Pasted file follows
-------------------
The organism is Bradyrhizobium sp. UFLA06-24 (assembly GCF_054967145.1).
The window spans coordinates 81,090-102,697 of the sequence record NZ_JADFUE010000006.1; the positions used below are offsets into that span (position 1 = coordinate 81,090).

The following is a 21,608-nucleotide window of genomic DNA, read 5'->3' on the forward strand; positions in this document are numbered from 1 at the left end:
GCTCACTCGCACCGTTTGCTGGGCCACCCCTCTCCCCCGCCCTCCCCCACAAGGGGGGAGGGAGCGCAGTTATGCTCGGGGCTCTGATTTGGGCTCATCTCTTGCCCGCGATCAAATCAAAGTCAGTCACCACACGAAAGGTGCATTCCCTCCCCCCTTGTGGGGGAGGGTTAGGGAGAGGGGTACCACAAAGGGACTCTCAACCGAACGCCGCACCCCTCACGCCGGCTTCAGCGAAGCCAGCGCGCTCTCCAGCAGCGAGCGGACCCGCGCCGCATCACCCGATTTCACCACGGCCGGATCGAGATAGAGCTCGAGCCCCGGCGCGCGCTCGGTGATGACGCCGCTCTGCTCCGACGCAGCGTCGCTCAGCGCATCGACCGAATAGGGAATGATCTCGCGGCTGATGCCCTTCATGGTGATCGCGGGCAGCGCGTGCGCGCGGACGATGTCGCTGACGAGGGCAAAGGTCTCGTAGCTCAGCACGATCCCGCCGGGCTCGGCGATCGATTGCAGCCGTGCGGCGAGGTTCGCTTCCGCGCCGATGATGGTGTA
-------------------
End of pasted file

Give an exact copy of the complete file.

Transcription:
The organism is Bradyrhizobium sp. UFLA06-24 (assembly GCF_054967145.1).
The window spans coordinates 81,090-102,697 of the sequence record NZ_JADFUE010000006.1; the positions used below are offsets into that span (position 1 = coordinate 81,090).

The following is a 21,608-nucleotide window of genomic DNA, read 5'->3' on the forward strand; positions in this document are numbered from 1 at the left end:
GCTCACTCGCACCGTTTGCTGGGCCACCCCTCTCCCCCGCCCTCCCCCACAAGGGGGGAGGGAGCGCAGTTATGCTCGGGGCTCTGATTTGGGCTCATCTCTTGCCCGCGATCAAATCAAAGTCAGTCACCACACGAAAGGTGCATTCCCTCCCCCCTTGTGGGGGAGGGTTAGGGAGAGGGGTACCACAAAGGGACTCTCAACCGAACGCCGCACCCCTCACGCCGGCTTCAGCGAAGCCAGCGCGCTCTCCAGCAGCGAGCGGACCCGCGCCGCATCACCCGATTTCACCACGGCCGGATCGAGATAGAGCTCGAGCCCCGGCGCGCGCTCGGTGATGACGCCGCTCTGCTCCGACGCAGCGTCGCTCAGCGCATCGACCGAATAGGGAATGATCTCGCGGCTGATGCCCTTCATGGTGATCGCGGGCAGCGCGTGCGCGCGGACGATGTCGCTGACGAGGGCAAAGGTCTCGTAGCTCAGCACGATCCCGCCGGGCTCGGCGATCGATTGCAGCCGTGCGGCGAGGTTCGCTTCCGCGCCGATGATGGTGTA